Paul David Mena

Paul tries to write one haiku per day and has a collection of 7000+.

1. Please share a haiku you have written.

Paul David Mena

Paul David Mena

staring at a sheet of paper –
a night
without words

2. Why did you pick this one?

I have a soft spot for it because it’s the first I ever published, in “Brussels Sprout” journal in the early 90s.

3. How many have you written? How often do you write? What inspires you?

It looks like I’ve archived nearly 7,000 haiku.  I try to write at least one a day, inspired by observations in every day life.

4. Why do you write haiku? How did you get started?

The brevity of haiku definitely appeals to my short attention span.  I first fell in love with the genre when I found “The Haiku Anthology” by Cor Van Den Heuvel at an Albany bookstore.  I read it until the store closed, after which I just had to buy it.

5. Do you work with other forms related to haiku, like renga, senryu, haiga, tanka, etc.?

Like many Western poets, I use the words senryu and haiku interchangeably, even though I acknowledge that technically there’s a difference.  I wrote both, using basically the same mind set – trying to capture what I see in direct and simple language.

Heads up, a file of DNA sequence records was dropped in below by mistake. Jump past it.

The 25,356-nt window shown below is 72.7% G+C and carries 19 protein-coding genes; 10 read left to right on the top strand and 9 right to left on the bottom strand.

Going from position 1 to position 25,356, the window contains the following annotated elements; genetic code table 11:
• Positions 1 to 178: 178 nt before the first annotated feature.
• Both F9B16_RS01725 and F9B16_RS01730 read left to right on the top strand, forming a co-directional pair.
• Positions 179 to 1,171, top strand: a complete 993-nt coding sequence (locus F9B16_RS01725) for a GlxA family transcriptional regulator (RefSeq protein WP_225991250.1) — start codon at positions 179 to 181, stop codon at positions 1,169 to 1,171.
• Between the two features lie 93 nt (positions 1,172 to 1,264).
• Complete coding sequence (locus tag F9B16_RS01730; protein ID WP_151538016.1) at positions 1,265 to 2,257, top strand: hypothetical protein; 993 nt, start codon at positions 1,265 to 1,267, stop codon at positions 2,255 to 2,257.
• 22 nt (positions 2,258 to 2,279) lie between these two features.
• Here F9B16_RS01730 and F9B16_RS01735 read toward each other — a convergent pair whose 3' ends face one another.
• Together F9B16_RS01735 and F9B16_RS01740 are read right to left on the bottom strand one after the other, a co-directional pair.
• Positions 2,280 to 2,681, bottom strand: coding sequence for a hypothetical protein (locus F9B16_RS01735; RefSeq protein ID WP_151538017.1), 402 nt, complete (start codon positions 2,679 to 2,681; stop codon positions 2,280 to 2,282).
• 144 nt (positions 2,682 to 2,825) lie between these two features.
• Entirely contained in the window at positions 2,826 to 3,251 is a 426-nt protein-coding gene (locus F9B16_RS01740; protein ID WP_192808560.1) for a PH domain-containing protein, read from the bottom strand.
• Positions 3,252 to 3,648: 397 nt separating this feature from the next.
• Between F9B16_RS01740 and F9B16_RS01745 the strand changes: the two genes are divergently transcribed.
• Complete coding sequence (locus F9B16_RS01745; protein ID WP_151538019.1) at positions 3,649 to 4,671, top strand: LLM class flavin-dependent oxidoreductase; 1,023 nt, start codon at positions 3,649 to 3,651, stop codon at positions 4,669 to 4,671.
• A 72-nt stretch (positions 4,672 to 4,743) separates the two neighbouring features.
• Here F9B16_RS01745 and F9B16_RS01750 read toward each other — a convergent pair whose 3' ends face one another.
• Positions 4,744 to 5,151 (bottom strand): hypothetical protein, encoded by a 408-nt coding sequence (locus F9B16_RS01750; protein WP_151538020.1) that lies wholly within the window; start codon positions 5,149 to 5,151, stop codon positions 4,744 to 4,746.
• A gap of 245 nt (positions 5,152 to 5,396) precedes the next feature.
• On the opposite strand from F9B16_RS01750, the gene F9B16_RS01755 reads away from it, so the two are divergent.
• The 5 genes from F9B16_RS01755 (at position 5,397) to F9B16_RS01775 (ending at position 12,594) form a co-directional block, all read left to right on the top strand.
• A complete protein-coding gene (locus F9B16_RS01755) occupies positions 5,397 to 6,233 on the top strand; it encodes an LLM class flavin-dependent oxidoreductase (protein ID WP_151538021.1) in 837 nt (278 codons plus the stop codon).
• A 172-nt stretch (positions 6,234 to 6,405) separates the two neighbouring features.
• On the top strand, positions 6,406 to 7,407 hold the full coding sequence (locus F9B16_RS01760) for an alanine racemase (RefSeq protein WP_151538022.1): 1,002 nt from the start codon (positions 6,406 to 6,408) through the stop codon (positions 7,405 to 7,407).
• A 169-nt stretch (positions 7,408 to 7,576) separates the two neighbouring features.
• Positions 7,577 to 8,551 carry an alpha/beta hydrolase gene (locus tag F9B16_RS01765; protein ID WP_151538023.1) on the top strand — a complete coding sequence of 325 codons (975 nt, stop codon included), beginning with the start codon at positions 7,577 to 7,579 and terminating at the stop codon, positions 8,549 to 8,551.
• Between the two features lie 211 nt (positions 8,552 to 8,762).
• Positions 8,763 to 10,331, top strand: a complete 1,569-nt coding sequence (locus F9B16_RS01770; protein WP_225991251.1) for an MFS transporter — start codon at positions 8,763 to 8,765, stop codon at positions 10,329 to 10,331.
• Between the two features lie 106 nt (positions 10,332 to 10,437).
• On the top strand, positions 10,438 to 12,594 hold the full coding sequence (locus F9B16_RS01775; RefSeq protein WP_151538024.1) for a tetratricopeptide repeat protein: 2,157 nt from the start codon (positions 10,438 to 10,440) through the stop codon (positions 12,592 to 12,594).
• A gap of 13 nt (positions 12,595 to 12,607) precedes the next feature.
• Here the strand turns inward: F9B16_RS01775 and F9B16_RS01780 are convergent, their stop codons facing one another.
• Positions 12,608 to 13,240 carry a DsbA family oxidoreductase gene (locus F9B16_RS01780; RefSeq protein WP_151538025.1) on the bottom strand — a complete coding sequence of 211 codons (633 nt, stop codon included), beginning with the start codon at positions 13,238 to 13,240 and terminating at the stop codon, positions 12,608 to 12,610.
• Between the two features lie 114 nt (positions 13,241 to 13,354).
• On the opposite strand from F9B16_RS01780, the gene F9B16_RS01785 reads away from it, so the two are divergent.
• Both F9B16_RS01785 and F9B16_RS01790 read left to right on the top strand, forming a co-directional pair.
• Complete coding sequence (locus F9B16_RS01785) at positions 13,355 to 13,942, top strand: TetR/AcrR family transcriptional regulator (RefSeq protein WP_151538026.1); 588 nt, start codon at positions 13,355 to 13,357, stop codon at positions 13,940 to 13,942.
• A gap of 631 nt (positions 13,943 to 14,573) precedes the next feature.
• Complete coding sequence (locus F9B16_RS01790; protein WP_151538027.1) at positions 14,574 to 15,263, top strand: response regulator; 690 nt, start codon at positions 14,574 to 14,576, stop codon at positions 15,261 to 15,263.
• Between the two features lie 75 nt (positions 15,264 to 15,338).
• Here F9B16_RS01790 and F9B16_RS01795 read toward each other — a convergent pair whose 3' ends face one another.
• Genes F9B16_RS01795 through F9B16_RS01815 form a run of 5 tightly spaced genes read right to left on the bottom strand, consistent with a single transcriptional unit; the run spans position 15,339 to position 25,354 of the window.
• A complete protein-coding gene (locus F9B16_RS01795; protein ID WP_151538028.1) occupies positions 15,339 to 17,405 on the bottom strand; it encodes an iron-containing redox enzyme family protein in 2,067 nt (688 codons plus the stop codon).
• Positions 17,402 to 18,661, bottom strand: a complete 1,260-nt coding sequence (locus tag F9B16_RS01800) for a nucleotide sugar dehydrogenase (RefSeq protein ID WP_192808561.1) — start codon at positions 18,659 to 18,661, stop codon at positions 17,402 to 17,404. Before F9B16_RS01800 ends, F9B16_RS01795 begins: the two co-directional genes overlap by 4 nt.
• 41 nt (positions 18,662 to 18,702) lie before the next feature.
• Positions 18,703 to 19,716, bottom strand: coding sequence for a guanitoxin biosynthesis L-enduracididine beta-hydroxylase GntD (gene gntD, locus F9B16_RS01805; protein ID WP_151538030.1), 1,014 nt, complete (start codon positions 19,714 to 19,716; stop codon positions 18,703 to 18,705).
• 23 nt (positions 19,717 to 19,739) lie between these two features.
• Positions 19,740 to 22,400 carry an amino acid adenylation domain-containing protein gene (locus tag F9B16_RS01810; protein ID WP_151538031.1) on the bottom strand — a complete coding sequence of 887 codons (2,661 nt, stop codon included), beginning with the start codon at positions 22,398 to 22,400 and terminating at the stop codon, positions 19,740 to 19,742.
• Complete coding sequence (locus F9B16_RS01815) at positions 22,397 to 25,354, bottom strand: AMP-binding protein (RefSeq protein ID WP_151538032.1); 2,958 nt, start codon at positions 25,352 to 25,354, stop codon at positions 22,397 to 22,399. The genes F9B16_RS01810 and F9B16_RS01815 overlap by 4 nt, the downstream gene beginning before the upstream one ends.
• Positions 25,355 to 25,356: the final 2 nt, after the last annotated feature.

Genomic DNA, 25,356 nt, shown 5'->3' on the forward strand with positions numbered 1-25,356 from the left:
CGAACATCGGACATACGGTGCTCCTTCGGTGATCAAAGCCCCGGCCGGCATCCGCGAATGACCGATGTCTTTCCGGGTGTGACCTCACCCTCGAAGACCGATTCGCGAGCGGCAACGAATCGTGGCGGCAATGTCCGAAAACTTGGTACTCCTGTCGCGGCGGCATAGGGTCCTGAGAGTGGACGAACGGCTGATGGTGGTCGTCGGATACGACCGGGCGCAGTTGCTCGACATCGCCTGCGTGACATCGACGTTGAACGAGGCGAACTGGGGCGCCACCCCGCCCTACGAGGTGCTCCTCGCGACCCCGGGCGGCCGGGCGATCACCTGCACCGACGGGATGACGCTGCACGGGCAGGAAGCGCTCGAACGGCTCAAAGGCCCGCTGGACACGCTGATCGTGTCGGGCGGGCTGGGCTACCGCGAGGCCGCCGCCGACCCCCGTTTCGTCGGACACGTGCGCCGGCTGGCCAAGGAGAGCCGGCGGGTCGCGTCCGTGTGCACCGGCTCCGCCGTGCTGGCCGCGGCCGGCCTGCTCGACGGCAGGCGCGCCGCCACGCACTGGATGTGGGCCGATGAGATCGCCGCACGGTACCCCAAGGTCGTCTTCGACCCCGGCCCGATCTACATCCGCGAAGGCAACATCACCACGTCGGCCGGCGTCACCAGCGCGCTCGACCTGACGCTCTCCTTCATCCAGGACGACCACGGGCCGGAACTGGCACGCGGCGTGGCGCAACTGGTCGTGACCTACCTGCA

6. What advice would you give to aspiring haiku writers?

The first advice I usually give is to find and read some really good haiku.  If you’re lucky you can find a good online workshop that will offer constructive criticism and provide good examples.

7. Where can people read your haiku?

Lately I’ve been tweeting all of the haiku I write.  My Twitter handle is @pauldavidmena


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